By Christopher Gillett
Loïc Guyon, the Honorary French Consul to Limerick, Ireland, and head of the Department of French studies at Mary Immaculate College, gave a lecture at the Youngstown Historical Center of Industry and Labor on Oct. 13 about the exile of an Irish mercenary group, known as the Flight of the Wild Geese.
Guyon was traveling with Bertie Ahern, the former Taoiseach of Ireland, as part of Ahern’s visit to Youngstown State University. The talk was hosted at the YHCIL by David Simonelli, a YSU history professor.
Guyon’s lecture focused on his work locating and returning the remains of Patrick Sarsfield to Ireland. Sarsfield was the leader of the Wild Geese, a band of around 20,000 Irish soldiers exiled by England.
England first invaded Ireland during the 1100s, but became more interested in colonizing the island after the Protestant Reformation when Ireland stayed Catholic. England, over years of warfare and repression, turned the Catholic population into an underclass.
When English King James II repromoted Catholicism, he was overthrown in favor of his son-in-law and daughter, William and Mary, in the Glorious Revolution of 1689. James landed in Ireland, raised an army and lost to the more militarily-experienced William.
When James retreated, many of his soldiers, led by Sarsfield, were given the option of exile, becoming the Wild Geese.
Many Wild Geese and their descendants went on to fight in several conflicts over the next century, including the American Revolution. However, most went to fight in the French army to continue fighting against England.
Sarsfield’s exact death and burial circumstances were uncertain for hundreds of years. Guyon said he became interested in Sarsfield after his appointment as consul.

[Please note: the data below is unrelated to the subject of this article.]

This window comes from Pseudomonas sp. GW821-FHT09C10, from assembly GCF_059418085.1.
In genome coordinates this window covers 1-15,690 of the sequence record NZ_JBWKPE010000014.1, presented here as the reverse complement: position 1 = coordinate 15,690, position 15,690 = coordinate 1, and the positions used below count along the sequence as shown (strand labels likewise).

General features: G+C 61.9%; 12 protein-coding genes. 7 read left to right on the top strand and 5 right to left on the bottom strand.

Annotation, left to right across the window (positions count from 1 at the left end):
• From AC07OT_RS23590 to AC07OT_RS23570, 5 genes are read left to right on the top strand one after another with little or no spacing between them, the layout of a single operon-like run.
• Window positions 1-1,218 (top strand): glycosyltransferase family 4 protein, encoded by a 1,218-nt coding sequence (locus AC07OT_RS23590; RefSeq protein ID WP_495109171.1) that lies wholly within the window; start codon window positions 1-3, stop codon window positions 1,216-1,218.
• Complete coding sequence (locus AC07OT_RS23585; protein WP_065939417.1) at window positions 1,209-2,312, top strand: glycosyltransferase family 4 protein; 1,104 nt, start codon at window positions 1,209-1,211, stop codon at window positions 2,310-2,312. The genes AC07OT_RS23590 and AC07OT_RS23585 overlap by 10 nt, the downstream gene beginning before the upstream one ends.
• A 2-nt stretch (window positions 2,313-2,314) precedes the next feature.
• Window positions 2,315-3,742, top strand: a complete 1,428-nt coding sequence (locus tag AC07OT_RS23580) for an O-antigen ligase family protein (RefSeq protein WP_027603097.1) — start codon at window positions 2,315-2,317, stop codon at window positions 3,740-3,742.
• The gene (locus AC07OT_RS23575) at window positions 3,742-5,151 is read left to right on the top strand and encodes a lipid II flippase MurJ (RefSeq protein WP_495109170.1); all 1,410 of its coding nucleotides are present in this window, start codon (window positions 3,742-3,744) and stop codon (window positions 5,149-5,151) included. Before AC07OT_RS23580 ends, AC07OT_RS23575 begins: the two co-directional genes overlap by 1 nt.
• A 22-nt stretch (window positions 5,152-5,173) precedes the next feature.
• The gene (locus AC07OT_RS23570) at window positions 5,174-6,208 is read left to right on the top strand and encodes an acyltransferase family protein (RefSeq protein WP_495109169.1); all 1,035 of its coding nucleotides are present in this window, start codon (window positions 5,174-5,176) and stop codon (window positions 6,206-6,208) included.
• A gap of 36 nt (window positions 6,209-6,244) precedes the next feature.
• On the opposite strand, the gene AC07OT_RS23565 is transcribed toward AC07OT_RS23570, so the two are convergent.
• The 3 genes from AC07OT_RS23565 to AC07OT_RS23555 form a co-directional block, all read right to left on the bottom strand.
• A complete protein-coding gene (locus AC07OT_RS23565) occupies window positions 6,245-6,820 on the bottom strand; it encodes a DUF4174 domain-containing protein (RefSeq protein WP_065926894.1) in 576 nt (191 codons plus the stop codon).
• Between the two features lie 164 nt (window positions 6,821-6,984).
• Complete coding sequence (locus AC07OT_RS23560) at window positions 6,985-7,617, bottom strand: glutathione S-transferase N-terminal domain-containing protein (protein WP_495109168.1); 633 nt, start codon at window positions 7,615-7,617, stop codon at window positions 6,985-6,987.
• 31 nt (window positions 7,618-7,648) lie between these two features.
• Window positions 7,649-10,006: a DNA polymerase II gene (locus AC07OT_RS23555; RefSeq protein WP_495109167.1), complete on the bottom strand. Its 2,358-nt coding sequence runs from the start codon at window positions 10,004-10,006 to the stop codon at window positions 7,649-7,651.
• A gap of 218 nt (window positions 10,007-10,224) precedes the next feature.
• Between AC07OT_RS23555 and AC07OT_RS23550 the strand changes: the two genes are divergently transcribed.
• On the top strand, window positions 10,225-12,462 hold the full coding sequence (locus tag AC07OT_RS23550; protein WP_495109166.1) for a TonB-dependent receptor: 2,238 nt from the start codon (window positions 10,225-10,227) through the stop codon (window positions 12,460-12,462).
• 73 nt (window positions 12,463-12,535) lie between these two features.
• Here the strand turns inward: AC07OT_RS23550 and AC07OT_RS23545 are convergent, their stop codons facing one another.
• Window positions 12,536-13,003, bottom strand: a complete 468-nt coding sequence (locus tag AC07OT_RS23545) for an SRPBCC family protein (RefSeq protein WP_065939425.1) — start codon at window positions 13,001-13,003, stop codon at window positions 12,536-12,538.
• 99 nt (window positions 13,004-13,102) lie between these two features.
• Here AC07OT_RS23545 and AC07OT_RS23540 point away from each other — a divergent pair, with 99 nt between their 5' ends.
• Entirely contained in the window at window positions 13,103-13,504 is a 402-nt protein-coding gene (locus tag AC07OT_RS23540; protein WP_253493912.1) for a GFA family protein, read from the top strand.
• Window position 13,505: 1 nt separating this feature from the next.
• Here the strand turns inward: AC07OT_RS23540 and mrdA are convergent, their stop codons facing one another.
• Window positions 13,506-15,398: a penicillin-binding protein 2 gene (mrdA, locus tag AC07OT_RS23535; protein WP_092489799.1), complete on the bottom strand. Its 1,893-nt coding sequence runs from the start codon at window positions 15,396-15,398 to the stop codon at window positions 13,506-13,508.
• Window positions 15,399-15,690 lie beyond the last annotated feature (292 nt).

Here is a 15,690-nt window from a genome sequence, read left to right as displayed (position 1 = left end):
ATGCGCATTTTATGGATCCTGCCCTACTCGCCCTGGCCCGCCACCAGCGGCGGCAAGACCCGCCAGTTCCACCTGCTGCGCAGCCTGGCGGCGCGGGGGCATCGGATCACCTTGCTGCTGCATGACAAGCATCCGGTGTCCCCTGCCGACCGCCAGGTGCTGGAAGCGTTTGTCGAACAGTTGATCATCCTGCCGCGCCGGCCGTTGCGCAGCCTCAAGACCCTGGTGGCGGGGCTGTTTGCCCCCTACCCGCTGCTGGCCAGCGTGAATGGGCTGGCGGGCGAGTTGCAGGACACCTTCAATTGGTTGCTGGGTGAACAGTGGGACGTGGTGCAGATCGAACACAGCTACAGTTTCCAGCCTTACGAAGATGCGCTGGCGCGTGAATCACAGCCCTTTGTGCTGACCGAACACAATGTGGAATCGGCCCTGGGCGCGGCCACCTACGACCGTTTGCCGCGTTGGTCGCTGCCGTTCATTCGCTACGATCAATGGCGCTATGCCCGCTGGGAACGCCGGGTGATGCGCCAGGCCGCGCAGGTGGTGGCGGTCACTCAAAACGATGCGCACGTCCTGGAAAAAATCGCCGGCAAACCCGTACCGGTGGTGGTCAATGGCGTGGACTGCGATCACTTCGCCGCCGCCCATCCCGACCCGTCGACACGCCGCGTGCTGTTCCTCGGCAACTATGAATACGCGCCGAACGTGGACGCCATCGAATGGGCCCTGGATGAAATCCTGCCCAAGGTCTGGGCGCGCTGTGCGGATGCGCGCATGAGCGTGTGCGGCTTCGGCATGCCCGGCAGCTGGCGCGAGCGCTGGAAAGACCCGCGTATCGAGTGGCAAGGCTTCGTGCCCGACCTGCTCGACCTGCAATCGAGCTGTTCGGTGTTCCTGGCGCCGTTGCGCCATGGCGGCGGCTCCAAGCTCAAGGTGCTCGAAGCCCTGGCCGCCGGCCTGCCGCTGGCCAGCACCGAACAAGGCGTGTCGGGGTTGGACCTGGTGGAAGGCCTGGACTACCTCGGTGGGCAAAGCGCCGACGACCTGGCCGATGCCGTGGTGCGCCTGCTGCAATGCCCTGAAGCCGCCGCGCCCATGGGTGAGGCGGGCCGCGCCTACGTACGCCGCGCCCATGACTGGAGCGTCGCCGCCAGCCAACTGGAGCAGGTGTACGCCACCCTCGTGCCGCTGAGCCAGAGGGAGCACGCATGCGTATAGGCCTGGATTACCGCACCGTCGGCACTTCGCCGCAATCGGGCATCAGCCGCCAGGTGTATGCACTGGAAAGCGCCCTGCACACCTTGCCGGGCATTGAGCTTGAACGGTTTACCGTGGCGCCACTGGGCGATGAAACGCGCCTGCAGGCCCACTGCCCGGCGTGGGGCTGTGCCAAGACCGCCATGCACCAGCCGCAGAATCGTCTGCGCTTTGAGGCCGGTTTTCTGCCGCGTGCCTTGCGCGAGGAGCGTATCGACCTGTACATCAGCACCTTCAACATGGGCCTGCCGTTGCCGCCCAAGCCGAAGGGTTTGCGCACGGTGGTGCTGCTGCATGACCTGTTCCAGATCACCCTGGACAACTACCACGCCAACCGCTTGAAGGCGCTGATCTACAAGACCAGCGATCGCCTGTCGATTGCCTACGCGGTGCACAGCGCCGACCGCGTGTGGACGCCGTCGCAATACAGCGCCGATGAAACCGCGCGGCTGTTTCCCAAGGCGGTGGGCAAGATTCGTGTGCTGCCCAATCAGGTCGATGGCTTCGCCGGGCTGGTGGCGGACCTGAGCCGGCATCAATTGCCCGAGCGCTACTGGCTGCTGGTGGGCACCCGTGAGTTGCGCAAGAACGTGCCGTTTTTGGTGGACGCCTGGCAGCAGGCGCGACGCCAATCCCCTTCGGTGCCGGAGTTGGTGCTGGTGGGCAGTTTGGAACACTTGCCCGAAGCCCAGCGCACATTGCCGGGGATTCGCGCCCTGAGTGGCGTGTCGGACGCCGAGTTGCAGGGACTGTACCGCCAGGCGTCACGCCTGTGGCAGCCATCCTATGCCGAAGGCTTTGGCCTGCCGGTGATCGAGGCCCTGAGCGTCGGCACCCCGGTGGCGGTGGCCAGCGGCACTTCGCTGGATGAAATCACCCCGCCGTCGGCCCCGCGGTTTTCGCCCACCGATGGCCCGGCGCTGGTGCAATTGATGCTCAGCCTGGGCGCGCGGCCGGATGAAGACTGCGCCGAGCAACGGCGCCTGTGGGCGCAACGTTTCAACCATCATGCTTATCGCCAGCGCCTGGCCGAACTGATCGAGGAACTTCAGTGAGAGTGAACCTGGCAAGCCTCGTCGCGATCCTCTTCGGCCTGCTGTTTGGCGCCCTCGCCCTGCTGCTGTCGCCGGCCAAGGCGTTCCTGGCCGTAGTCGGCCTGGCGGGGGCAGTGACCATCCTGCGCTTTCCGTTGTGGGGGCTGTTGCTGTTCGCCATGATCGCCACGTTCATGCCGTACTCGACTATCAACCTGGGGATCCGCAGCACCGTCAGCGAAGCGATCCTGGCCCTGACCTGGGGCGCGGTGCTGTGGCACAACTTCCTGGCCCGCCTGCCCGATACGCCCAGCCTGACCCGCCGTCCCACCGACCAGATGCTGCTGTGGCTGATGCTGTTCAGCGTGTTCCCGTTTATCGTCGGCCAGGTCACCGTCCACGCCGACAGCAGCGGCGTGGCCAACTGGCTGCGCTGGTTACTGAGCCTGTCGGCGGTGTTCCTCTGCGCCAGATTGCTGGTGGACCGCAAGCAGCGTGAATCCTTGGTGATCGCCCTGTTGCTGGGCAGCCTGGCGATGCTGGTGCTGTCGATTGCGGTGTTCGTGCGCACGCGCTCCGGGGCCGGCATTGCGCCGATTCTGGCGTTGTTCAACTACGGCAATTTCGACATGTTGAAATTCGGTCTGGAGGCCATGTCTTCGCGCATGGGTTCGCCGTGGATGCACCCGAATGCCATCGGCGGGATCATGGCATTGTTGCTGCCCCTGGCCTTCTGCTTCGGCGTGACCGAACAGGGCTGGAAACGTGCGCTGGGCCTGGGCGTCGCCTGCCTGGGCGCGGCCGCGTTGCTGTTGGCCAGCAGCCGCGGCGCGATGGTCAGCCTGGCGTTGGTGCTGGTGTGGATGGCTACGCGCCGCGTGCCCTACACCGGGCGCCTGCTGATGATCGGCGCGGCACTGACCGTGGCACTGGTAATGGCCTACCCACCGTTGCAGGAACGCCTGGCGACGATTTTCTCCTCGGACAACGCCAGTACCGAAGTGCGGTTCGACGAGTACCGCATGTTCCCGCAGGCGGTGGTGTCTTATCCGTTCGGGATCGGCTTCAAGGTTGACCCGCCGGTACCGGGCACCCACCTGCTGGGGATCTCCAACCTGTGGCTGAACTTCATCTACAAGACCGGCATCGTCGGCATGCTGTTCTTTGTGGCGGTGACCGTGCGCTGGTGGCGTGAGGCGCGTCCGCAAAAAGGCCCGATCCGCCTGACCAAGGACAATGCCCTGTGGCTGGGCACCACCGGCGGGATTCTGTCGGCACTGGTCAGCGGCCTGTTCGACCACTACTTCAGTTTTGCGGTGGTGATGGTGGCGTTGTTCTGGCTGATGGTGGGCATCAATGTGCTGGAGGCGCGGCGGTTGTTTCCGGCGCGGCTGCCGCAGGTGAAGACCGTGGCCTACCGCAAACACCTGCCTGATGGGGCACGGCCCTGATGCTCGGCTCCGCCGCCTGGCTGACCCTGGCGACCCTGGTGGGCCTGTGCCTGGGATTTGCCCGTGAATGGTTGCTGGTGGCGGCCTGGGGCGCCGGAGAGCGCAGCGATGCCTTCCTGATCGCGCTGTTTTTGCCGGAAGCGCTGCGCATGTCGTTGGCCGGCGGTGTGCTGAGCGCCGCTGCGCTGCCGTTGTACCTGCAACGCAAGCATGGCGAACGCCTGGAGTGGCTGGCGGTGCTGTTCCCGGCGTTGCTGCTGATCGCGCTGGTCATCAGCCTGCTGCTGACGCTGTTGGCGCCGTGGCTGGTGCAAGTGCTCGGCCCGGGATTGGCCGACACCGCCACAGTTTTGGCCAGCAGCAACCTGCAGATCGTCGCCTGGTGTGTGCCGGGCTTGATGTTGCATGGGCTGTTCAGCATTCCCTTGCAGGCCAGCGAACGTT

“When I was appointed [as consul] back in 2019, immediately I tried to look at what in the history of Limerick would connect it to France, and that’s when I came across the history of the Flight of the Wild Geese,” Guyon said.
Guyon found secondary sources on Sarsfield’s death fictional, so he had to search through death records. Guyon said researching was difficult during the pandemic, but was grateful historical records were available online.
“The hardest part [of the project] was to work during the pandemic without being able to travel at the time,” Guyon said. “Thankfully most of [the death records] were digitized, were available online, but I spent hours and hours and hours reading through thousands of pages of documents.”
Guyon has tracked down Sarsfield’s burial to St. Martin’s Church in Huy, Belgium. The property was by then the backyard of a house. Guyon said he was happy upon learning who owned the house.
“I contacted the mayor of Huy — and asked, ‘Who is the owner of that house?’ and I was actually told that the city council was purchasing the site, and once the purchase would be completed, it would give me access to the site … For me, it’s like a sign of destiny,” Guyon said.
Guyon also tracked down living distant male relatives of Sarsfield, and found they had unique genetic markers that could be matched to whichever remains are Sarsfield’s body.
Guyon is raising money for excavation on GoFundMe. The project can also be found through #SarsfieldHomecoming on Instagram, Facebook, LinkedIn and Twitter.